Get Over It, We've Already Defaulted
by John Tamny
by John Tamny: Why
Tyler Cowen, 'America's Hottest Economist', Is Wrong
In their 2009
Time Is Different, economists Carmen Reinhart and Kenneth
Rogoff singled out Australia, Canada, New Zealand and the United
States as countries that have never defaulted, or more specifically,
have "never outright failed to meet their external debt repayment
obligations or rescheduled on even one occasion." Of course,
as they later acknowledged on the same page, there are other ways
There is traditional
default whereby creditors experience a "haircut" or a
delay in payments, and then there's a stealth default. Looked at
in terms of stealth defaults, all those countries, including the
U.S., have most definitely stiffed creditors over the years.
Rogoff in particular pointed to a U.S. default in the 1930s. As
they wrote, "the abrogation of the gold clause in the United
States in 1933, which meant that public debts would be repaid in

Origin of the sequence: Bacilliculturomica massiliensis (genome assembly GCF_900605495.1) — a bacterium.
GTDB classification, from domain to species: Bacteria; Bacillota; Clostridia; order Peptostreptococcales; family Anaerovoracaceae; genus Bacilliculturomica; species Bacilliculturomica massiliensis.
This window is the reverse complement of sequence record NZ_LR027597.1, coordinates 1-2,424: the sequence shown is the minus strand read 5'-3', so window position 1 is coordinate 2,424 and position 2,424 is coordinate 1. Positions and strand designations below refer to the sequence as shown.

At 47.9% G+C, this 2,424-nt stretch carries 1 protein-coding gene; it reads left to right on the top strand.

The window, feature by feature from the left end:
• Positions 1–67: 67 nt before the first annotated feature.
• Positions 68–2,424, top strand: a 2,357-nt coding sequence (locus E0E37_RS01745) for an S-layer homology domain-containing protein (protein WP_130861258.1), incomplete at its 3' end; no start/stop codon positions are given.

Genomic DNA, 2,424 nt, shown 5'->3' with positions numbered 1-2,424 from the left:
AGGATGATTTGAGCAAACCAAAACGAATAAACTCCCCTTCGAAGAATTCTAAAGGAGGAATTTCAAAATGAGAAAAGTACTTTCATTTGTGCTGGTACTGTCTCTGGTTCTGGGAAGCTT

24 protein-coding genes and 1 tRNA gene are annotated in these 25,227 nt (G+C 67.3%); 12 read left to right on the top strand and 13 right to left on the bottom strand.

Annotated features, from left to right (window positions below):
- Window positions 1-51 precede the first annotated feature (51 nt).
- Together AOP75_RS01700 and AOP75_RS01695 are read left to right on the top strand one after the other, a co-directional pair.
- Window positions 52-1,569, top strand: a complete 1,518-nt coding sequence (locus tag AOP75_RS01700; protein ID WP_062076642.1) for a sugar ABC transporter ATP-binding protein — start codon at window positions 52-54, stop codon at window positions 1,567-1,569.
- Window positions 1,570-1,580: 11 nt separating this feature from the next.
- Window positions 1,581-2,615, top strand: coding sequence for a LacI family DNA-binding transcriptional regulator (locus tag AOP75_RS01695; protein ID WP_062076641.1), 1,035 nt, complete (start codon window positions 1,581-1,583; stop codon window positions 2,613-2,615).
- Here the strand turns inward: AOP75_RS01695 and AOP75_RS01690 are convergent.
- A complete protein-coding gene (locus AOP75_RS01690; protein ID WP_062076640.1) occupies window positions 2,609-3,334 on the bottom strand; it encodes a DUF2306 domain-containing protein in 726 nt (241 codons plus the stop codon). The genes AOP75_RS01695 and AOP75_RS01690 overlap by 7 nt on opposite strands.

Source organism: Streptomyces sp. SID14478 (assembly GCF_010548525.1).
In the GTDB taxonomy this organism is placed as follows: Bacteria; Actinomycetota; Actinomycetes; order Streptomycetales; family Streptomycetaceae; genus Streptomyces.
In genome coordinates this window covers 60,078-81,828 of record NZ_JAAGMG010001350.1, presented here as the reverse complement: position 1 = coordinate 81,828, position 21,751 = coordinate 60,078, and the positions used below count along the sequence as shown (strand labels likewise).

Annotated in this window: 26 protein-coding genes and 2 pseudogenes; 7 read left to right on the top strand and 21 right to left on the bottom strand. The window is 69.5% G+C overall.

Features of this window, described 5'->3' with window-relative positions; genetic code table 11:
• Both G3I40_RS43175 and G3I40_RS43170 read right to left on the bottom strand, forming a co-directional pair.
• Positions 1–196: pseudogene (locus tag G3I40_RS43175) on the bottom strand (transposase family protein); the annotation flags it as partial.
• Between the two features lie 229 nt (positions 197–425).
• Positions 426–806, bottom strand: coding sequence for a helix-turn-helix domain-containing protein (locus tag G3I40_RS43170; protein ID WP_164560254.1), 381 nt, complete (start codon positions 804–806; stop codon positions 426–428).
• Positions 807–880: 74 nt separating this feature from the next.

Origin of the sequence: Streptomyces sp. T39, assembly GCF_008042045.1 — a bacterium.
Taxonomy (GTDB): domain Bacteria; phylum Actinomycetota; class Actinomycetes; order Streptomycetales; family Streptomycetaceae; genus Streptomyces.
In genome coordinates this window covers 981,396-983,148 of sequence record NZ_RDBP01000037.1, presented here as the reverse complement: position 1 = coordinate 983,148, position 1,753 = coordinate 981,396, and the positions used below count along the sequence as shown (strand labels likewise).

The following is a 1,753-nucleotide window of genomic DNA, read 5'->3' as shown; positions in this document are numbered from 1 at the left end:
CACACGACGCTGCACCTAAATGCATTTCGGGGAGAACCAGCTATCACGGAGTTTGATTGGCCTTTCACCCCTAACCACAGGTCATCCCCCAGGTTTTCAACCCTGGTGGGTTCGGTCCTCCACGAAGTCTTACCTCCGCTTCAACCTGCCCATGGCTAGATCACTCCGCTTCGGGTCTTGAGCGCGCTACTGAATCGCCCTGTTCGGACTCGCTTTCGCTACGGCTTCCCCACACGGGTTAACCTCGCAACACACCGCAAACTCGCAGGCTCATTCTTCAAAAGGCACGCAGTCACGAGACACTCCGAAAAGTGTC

fiat currency rather than gold, constitutes a restricting of nearly
all the government's domestic debt."
In short, the
U.S. defaulted in 1933, and as evidenced by the dollar's stupendous
decline in value from 1/35th of an ounce of gold in 1971 (in private
markets a dollar bought roughly 1/45th of an ounce of gold at the
time in question) to 1/1550th today, the U.S. has been in default
for most of the last 40 years.
All this bears
mention in light of Treasury Secretary Tim Geithner's hysterical
comments over the weekend suggesting we'll see "catastrophic
damage across the American economy and across the global economy"
if a failure to raise the debt ceiling leads to default. Sen. Pat
Toomey, though not an advocate of raising the debt ceiling, said
much the same as Geithner in a USA Today op-ed from yesterday.
Both doth protest too much. All U.S. creditors have known since
1971 is persistent default by the U.S. Treasury owing to
its poor dollar oversight,
Of course if
what Geithner and Toomey say is true, the answer is very simple.
Geithner's Treasury collects far more than enough each month to
stay current on Treasury interest obligations, so if default really
would be the catastrophe that he says, he should make sure to put
the U.S.'s creditors first in line for monies available, after which
a Congress that's really never cut spending (thanks to Larry Kudlow
this) in nominal dollars terms would have to find a way to make
do with less money to spread around.
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